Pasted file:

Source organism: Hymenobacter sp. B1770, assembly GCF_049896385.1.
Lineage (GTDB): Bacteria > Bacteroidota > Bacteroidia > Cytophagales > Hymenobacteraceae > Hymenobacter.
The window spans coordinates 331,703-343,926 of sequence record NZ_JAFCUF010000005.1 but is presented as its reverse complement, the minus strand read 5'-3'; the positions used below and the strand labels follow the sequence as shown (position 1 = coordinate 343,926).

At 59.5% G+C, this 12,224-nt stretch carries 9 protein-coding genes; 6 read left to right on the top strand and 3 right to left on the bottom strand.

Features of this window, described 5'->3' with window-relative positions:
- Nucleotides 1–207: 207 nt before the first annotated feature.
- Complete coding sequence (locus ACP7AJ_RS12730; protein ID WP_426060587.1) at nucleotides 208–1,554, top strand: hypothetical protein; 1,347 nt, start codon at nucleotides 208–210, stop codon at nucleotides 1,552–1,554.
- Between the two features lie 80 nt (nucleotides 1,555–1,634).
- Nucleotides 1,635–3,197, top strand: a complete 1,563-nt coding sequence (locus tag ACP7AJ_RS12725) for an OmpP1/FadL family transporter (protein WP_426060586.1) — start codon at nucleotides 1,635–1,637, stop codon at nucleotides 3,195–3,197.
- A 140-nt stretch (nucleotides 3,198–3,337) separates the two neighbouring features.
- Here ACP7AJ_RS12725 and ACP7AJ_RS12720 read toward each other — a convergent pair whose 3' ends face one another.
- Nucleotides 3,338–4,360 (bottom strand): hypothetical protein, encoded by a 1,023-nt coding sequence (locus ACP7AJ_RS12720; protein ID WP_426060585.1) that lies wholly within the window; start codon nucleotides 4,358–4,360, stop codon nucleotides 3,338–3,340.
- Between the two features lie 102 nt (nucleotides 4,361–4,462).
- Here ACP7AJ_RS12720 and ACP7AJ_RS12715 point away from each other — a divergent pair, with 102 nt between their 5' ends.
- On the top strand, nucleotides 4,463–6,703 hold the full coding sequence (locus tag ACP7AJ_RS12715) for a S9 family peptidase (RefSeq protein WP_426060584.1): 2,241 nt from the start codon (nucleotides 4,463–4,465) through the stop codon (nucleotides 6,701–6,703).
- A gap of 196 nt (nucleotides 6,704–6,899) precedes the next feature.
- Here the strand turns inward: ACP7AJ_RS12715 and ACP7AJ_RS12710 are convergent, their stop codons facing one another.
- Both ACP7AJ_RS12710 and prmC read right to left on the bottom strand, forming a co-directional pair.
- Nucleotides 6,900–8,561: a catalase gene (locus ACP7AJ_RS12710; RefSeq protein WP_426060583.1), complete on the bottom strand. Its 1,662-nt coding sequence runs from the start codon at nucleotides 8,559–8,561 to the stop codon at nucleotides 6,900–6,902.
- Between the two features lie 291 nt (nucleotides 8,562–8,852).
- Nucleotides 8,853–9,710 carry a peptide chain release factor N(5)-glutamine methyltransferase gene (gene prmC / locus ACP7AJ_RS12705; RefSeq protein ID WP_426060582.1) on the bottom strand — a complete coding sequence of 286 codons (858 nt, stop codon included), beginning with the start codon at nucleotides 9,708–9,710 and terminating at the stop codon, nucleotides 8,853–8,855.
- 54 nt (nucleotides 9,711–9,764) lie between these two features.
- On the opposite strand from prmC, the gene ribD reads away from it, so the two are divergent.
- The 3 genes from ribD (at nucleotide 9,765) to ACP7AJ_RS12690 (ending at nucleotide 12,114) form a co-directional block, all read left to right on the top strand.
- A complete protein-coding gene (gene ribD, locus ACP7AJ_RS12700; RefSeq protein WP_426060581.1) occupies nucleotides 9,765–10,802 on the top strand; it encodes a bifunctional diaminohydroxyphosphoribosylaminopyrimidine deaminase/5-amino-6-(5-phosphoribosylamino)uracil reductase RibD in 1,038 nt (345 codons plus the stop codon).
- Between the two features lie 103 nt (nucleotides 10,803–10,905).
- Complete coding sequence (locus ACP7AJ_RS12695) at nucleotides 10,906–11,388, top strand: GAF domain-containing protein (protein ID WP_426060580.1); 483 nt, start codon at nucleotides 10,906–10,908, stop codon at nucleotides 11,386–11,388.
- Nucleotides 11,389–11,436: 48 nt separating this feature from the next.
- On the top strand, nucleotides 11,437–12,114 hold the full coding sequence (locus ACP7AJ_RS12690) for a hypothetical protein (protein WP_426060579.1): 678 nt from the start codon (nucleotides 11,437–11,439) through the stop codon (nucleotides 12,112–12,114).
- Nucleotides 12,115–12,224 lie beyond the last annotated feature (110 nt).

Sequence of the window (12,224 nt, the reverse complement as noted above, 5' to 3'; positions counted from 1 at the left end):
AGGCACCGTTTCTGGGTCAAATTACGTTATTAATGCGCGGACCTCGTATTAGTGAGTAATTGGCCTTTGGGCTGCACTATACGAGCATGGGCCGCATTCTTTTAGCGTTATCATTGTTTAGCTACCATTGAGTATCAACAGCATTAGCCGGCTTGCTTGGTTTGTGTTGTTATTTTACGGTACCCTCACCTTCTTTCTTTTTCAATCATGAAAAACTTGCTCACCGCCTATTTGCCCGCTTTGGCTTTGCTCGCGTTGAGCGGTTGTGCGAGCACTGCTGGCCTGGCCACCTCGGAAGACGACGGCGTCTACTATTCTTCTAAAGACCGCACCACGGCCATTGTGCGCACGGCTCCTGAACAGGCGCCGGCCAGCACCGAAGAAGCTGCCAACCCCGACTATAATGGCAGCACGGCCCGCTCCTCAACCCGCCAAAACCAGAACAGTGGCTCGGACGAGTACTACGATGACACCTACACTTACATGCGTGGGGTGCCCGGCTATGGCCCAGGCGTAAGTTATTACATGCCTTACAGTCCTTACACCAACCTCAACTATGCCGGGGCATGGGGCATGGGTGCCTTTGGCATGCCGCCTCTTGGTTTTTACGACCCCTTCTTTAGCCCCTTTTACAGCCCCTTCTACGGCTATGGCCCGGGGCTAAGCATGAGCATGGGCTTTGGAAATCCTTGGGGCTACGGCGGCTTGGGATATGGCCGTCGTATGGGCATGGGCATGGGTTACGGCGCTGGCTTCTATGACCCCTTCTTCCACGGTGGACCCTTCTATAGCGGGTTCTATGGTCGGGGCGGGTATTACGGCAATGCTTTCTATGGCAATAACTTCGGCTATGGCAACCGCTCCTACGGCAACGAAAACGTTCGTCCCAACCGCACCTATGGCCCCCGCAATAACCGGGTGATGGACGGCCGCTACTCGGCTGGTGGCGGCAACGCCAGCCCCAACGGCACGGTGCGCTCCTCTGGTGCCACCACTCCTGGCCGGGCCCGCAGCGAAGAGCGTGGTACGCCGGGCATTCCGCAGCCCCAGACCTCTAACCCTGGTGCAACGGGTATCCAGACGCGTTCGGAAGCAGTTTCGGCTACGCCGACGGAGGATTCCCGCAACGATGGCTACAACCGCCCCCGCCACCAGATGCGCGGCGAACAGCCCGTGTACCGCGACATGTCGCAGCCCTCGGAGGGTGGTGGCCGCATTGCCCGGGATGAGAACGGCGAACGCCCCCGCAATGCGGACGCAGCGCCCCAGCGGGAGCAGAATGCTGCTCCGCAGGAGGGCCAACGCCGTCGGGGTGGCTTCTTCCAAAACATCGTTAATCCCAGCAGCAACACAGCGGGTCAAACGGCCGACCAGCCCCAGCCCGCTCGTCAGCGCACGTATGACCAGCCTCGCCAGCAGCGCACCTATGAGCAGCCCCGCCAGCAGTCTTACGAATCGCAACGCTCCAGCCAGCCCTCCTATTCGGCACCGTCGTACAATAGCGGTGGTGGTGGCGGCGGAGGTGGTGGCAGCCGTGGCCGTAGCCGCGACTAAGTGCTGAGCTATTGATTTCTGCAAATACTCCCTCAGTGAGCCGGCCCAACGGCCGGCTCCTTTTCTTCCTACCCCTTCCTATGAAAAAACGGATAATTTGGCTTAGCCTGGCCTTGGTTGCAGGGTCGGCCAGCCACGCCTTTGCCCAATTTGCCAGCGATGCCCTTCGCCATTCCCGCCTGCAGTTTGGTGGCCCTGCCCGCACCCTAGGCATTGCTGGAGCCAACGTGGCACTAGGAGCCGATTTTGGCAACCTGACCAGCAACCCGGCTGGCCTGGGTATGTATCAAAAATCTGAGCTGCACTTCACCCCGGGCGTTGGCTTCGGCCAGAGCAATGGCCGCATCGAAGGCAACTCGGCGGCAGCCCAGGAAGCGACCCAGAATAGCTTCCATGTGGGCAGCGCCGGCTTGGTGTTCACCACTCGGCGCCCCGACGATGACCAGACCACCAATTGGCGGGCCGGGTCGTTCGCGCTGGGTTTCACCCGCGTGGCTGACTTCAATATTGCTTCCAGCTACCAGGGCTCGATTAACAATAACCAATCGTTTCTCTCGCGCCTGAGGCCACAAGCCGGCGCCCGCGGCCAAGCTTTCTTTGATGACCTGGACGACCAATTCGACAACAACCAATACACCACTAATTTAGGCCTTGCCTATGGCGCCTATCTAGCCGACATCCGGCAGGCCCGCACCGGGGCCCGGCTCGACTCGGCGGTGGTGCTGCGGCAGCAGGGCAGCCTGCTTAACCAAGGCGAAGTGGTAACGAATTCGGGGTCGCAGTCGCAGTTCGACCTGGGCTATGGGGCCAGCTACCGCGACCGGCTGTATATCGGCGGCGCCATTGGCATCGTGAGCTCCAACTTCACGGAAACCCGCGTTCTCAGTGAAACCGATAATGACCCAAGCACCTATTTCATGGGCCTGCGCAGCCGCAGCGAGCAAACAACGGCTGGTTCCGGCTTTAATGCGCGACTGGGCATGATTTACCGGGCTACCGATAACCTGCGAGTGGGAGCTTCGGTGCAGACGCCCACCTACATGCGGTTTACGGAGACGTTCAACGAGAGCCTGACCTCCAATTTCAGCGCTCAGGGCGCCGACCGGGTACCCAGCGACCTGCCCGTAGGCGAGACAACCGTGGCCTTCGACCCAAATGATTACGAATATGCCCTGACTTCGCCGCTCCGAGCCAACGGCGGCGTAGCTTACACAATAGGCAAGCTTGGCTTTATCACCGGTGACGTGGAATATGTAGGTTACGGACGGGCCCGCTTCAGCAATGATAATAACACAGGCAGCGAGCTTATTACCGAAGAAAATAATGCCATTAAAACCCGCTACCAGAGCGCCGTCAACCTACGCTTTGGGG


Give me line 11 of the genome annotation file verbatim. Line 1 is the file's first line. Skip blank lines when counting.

- Here ACP7AJ_RS12725 and ACP7AJ_RS12720 read toward each other — a convergent pair whose 3' ends face one another.